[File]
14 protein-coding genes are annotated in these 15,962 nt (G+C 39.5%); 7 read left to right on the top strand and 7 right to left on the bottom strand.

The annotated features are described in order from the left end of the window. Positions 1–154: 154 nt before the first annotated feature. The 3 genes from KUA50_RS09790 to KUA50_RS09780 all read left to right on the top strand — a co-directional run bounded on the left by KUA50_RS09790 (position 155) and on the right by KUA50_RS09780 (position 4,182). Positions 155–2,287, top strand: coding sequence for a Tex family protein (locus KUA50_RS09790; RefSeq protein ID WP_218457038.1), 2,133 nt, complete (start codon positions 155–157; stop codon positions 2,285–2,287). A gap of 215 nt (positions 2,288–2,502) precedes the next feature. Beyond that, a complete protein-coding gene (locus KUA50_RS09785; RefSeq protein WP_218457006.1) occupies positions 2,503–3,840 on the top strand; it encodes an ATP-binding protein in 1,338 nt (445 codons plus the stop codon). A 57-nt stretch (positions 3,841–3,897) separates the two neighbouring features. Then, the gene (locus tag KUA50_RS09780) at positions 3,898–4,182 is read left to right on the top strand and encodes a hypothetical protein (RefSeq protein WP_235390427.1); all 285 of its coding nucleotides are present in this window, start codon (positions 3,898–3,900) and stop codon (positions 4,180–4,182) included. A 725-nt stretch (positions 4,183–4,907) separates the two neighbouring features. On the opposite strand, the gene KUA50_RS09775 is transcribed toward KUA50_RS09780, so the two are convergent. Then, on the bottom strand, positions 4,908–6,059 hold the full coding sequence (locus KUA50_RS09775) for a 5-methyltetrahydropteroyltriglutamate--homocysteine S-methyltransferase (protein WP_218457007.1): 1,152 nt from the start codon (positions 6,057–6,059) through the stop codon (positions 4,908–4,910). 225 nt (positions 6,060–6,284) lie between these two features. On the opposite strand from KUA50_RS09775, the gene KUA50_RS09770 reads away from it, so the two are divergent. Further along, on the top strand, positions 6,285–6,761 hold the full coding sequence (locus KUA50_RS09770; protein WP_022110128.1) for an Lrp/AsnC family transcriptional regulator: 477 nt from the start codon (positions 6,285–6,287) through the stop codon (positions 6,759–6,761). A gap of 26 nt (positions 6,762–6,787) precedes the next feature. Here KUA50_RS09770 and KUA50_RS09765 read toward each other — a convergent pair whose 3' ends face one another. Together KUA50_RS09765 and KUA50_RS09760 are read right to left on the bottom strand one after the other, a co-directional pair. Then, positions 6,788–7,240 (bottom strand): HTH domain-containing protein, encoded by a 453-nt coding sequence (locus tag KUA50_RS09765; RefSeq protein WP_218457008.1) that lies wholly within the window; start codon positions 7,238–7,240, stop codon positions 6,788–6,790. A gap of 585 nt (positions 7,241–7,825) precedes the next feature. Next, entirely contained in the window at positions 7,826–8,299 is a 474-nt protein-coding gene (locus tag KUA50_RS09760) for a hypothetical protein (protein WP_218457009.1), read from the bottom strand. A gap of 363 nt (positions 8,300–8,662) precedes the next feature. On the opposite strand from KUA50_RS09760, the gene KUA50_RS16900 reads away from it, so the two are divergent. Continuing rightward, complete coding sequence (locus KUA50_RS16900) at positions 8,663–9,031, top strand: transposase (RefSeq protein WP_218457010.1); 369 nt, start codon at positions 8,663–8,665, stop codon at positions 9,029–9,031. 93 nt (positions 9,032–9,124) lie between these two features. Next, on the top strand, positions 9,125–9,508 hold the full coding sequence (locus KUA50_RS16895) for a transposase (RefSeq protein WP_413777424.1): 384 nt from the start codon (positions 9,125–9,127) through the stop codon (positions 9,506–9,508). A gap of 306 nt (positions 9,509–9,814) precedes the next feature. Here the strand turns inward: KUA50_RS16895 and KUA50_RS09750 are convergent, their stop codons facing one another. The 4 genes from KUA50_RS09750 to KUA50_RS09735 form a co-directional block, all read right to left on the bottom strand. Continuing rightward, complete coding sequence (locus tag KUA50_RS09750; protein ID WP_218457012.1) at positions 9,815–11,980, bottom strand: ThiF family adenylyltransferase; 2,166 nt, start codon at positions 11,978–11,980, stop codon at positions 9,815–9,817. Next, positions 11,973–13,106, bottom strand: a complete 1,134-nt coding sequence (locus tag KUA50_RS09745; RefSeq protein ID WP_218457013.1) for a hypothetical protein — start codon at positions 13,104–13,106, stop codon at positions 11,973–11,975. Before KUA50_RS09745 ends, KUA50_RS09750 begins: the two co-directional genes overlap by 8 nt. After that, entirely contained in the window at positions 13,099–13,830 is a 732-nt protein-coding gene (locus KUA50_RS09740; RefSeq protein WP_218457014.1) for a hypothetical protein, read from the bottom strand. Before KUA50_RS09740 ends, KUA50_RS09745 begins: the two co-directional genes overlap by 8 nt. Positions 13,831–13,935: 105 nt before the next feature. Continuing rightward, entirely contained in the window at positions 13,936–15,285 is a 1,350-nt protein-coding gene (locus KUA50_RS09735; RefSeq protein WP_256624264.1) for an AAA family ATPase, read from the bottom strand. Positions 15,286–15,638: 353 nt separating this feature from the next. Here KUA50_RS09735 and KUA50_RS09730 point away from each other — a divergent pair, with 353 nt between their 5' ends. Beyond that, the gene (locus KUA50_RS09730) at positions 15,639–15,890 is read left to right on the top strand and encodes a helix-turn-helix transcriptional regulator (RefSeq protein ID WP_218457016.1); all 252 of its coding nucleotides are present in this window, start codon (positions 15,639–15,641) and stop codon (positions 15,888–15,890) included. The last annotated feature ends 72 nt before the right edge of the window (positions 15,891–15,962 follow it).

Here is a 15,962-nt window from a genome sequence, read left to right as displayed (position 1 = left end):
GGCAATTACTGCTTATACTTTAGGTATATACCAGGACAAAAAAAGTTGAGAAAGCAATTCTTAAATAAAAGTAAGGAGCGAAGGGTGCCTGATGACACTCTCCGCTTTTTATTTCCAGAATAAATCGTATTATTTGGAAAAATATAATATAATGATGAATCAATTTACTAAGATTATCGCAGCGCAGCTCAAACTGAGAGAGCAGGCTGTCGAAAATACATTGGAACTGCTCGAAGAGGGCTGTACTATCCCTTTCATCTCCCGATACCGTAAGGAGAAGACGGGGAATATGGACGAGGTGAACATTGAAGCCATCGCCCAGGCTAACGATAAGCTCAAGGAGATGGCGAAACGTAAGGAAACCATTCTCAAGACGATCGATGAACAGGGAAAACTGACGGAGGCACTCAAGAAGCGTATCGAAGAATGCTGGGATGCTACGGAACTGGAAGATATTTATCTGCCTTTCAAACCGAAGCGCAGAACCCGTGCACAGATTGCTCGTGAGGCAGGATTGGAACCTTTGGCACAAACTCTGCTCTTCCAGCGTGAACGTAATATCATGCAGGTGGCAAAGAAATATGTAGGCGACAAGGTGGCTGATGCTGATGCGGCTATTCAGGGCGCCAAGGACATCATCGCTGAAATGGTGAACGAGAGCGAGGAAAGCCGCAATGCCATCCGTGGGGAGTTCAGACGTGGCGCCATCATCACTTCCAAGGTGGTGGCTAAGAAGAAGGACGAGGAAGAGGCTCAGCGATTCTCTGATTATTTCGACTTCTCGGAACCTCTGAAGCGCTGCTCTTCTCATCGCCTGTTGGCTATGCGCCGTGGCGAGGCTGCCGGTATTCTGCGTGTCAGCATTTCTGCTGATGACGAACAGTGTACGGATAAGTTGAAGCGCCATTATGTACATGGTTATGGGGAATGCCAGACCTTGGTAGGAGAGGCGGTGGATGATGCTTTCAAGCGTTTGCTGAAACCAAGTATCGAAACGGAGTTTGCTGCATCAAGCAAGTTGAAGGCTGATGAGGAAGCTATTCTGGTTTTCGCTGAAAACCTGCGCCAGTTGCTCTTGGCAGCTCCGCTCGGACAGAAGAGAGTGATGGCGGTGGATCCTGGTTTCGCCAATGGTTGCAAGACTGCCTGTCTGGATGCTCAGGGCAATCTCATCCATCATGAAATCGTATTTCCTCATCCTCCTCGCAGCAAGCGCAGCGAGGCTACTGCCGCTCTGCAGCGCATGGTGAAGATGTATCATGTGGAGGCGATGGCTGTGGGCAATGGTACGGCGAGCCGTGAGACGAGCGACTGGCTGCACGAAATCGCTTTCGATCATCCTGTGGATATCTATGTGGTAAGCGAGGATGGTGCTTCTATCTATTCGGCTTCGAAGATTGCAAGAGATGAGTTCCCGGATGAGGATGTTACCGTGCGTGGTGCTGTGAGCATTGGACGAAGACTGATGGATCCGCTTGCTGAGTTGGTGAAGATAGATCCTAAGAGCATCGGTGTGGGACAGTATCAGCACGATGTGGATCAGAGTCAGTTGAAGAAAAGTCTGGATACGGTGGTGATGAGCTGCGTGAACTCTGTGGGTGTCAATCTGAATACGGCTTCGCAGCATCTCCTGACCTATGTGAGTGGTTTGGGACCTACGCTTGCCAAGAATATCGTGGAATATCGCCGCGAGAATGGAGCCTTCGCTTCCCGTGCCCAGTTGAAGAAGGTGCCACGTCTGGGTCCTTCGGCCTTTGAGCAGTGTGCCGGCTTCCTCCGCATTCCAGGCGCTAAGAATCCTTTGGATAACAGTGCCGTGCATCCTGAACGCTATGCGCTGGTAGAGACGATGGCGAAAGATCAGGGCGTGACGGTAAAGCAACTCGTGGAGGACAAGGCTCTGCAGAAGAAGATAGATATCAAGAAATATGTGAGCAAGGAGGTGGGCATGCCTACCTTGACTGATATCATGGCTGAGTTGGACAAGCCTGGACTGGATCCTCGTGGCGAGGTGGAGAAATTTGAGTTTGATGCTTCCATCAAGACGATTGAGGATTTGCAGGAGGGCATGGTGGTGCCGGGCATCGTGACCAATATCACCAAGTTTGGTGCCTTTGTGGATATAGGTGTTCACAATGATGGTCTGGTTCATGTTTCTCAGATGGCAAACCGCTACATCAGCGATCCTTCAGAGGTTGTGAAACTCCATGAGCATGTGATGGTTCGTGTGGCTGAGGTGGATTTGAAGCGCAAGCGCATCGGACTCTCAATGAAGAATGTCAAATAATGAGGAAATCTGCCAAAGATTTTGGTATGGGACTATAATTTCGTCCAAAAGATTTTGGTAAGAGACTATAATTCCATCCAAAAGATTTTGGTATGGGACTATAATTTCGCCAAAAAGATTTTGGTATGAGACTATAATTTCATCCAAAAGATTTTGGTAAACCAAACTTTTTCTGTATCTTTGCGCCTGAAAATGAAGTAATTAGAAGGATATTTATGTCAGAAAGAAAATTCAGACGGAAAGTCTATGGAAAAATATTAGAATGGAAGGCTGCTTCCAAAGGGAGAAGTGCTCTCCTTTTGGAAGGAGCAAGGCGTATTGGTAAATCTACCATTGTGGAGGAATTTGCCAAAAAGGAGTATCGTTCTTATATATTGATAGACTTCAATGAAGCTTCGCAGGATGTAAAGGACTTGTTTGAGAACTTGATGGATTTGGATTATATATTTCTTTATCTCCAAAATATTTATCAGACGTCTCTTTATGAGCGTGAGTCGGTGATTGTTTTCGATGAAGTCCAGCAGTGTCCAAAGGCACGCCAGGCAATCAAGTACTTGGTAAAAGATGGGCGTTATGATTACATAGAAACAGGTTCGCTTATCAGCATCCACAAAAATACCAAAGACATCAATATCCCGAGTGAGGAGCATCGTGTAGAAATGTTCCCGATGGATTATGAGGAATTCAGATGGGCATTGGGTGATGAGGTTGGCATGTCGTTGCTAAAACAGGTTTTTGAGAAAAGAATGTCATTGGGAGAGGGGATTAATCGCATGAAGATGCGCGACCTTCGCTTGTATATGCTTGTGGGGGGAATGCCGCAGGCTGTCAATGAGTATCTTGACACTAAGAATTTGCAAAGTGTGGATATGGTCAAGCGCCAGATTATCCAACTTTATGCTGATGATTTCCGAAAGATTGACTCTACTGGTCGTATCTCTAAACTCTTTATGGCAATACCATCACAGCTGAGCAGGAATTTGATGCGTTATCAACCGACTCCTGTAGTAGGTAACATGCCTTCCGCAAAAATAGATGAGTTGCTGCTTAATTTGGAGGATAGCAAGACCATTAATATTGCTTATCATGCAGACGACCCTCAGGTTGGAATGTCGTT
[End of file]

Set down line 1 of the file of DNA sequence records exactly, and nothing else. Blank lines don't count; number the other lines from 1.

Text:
14 protein-coding genes are annotated in these 15,962 nt (G+C 39.5%); 7 read left to right on the top strand and 7 right to left on the bottom strand.